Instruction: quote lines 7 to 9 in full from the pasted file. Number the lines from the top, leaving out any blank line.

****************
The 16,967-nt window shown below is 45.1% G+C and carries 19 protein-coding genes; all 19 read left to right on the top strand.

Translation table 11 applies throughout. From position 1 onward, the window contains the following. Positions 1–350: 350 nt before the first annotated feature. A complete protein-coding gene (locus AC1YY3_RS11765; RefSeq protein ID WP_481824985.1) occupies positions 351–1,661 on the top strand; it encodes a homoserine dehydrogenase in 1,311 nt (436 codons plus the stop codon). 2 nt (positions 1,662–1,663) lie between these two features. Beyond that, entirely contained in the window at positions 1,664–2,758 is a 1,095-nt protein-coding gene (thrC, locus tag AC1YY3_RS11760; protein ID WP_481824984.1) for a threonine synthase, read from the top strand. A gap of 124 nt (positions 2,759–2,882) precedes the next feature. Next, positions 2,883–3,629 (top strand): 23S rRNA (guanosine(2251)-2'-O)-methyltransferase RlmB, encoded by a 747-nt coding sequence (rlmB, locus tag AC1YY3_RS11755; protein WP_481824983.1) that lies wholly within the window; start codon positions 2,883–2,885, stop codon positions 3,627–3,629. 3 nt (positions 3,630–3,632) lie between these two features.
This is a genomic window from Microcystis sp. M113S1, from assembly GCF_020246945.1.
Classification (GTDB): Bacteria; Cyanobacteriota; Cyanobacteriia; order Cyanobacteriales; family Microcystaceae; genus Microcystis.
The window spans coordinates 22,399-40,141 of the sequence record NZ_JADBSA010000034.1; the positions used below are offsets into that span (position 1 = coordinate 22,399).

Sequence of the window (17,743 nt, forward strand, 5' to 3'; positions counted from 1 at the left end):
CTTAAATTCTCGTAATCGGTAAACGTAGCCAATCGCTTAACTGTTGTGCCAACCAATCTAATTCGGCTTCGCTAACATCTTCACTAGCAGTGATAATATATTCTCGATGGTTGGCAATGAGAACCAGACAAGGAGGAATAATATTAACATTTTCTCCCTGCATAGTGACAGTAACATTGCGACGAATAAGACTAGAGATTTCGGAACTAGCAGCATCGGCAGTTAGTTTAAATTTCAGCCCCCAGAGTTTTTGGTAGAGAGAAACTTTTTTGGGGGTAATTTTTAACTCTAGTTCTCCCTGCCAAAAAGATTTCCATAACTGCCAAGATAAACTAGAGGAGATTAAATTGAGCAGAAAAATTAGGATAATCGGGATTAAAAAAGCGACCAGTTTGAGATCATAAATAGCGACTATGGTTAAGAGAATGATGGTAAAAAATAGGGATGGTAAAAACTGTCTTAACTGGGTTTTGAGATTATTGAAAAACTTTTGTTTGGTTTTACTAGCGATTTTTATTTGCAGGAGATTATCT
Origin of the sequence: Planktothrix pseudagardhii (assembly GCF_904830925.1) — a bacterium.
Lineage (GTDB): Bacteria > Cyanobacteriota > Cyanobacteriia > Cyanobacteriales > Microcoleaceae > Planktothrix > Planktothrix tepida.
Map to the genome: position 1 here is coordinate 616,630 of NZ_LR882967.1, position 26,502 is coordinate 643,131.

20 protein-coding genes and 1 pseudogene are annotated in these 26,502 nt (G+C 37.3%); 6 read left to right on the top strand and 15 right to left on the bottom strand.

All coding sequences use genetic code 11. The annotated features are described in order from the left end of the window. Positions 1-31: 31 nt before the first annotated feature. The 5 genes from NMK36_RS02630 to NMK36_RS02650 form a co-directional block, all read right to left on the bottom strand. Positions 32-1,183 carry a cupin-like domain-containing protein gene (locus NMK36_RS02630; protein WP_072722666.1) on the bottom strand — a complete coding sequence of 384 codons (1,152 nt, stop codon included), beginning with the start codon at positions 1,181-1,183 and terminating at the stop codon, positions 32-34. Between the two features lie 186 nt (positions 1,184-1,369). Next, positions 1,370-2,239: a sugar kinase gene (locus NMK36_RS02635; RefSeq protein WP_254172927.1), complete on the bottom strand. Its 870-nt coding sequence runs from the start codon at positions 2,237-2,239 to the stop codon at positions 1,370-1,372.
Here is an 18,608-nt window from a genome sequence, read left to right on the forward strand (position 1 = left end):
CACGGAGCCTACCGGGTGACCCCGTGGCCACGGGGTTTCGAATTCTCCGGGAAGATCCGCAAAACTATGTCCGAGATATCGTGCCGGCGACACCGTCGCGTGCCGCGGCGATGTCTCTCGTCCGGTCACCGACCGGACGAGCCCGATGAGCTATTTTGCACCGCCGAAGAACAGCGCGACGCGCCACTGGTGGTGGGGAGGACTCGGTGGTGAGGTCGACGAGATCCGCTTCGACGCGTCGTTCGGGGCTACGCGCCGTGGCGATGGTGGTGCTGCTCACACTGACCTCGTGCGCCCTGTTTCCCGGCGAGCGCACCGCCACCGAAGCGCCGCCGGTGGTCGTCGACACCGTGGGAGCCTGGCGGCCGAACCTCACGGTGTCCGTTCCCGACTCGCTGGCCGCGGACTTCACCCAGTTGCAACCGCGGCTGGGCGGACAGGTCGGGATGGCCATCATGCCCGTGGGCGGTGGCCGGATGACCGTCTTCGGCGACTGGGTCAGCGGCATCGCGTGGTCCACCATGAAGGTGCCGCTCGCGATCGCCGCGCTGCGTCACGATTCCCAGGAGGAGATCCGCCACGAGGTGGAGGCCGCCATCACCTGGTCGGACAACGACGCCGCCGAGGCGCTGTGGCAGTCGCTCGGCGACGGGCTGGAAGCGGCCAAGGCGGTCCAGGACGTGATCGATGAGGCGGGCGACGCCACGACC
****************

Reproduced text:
CTTAAATTCTCGTAATCGGTAAACGTAGCCAATCGCTTAACTGTTGTGCCAACCAATCTAATTCGGCTTCGCTAACATCTTCACTAGCAGTGATAATATATTCTCGATGGTTGGCAATGAGAACCAGACAAGGAGGAATAATATTAACATTTTCTCCCTGCATAGTGACAGTAACATTGCGACGAATAAGACTAGAGATTTCGGAACTAGCAGCATCGGCAGTTAGTTTAAATTTCAGCCCCCAGAGTTTTTGGTAGAGAGAAACTTTTTTGGGGGTAATTTTTAACTCTAGTTCTCCCTGCCAAAAAGATTTCCATAACTGCCAAGATAAACTAGAGGAGATTAAATTGAGCAGAAAAATTAGGATAATCGGGATTAAAAAAGCGACCAGTTTGAGATCATAAATAGCGACTATGGTTAAGAGAATGATGGTAAAAAATAGGGATGGTAAAAACTGTCTTAACTGGGTTTTGAGATTATTGAAAAACTTTTGTTTGGTTTTACTAGCGATTTTTATTTGCAGGAGATTATCT
Origin of the sequence: Planktothrix pseudagardhii (assembly GCF_904830925.1) — a bacterium.
Lineage (GTDB): Bacteria > Cyanobacteriota > Cyanobacteriia > Cyanobacteriales > Microcoleaceae > Planktothrix > Planktothrix tepida.